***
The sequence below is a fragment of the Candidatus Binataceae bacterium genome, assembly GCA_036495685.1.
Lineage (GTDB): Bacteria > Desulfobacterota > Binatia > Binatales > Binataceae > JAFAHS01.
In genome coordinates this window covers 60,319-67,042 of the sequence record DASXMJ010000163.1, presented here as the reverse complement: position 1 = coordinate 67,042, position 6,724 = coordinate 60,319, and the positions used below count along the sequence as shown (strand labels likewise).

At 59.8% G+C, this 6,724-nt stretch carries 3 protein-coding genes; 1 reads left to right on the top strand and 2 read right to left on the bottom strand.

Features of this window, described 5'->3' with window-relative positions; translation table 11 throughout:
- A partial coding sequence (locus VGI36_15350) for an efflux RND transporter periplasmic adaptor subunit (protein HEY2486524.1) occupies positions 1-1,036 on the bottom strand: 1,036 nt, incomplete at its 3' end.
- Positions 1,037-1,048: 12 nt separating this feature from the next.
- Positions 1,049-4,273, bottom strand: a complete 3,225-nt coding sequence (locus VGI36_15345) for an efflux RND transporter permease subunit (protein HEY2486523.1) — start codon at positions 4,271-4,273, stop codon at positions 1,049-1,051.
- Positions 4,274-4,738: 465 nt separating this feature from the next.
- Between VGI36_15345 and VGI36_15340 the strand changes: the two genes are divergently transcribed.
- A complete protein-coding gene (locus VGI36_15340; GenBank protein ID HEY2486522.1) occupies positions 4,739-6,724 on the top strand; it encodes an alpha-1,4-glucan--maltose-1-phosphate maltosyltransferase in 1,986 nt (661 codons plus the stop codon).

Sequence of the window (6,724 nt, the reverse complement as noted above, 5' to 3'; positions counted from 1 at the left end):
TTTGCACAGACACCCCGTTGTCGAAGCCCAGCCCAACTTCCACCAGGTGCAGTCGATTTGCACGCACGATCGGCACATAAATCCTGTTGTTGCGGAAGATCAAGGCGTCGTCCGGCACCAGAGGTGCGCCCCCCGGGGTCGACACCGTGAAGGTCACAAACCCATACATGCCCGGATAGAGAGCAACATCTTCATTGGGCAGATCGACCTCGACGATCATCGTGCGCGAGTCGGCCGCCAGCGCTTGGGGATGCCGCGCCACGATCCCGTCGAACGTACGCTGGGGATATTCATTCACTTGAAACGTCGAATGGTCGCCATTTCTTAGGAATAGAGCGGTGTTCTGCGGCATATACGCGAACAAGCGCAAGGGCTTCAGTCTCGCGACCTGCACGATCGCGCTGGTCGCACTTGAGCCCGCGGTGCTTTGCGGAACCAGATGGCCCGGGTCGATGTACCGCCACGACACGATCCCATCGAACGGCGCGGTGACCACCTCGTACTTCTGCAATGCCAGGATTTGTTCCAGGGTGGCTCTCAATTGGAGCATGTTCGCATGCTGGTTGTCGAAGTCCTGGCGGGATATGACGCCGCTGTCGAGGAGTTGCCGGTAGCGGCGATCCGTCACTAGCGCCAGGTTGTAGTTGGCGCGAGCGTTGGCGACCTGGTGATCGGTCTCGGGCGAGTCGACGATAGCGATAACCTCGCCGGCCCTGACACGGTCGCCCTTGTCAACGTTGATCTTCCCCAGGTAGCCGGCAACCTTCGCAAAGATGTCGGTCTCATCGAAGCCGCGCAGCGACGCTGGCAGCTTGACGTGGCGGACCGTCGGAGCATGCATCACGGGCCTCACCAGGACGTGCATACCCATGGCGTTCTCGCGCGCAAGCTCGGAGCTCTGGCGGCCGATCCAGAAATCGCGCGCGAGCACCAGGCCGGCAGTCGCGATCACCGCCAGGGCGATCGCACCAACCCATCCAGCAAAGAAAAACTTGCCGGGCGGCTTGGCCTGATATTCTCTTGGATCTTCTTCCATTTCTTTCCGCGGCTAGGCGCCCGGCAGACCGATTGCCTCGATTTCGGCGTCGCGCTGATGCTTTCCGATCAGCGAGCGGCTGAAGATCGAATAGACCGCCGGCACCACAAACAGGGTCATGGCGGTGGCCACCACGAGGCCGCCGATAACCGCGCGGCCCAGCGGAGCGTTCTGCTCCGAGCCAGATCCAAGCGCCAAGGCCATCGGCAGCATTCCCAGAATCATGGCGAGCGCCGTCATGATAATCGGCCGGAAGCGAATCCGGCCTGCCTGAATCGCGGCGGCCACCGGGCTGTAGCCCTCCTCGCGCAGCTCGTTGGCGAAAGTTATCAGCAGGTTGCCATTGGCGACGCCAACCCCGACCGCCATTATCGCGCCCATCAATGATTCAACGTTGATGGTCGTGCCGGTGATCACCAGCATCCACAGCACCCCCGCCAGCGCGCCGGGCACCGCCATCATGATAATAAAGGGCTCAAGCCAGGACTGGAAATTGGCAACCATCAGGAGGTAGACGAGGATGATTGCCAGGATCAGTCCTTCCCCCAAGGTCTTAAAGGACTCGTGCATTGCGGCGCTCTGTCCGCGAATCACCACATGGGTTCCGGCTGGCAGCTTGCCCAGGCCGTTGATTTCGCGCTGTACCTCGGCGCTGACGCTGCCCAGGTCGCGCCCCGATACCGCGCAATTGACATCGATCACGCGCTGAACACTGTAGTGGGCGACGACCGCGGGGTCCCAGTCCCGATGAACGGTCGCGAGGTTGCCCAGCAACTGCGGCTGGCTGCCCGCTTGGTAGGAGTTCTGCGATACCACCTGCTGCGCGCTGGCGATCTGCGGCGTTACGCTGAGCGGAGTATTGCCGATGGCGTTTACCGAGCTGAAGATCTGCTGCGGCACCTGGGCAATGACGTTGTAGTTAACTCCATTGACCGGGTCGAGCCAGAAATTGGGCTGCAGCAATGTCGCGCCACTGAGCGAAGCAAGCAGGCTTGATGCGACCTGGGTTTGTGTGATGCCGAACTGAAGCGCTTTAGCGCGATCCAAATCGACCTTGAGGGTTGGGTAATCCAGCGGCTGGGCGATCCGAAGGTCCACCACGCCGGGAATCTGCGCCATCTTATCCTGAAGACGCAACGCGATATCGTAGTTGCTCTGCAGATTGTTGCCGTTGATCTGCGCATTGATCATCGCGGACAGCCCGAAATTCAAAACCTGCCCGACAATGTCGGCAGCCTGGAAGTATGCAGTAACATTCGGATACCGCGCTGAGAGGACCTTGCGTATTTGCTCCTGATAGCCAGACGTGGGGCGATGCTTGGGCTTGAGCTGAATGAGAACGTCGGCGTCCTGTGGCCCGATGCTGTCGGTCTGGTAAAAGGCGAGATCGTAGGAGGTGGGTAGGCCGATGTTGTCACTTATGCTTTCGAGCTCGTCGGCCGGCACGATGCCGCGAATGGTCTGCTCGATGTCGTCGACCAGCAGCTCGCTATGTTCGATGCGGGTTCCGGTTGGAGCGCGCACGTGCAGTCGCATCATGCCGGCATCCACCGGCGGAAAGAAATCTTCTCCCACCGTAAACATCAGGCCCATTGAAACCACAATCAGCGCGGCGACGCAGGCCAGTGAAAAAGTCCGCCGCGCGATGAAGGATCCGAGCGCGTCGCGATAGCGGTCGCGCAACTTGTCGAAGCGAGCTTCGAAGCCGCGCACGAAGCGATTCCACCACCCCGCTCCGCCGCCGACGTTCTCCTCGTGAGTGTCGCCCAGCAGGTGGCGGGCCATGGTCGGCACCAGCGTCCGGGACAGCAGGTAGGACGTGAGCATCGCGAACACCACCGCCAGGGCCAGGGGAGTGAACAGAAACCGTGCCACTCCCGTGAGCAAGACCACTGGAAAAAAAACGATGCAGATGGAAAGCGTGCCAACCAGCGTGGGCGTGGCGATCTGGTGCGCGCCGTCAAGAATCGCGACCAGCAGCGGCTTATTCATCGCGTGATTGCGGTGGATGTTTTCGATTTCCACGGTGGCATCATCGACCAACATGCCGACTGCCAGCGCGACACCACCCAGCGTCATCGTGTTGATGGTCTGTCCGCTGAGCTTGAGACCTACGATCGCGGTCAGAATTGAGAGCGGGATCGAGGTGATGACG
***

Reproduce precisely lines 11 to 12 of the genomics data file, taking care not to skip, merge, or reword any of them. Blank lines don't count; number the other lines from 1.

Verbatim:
- A complete protein-coding gene (locus VGI36_15340; GenBank protein ID HEY2486522.1) occupies positions 4,739-6,724 on the top strand; it encodes an alpha-1,4-glucan--maltose-1-phosphate maltosyltransferase in 1,986 nt (661 codons plus the stop codon).

Sequence of the window (6,724 nt, the reverse complement as noted above, 5' to 3'; positions counted from 1 at the left end):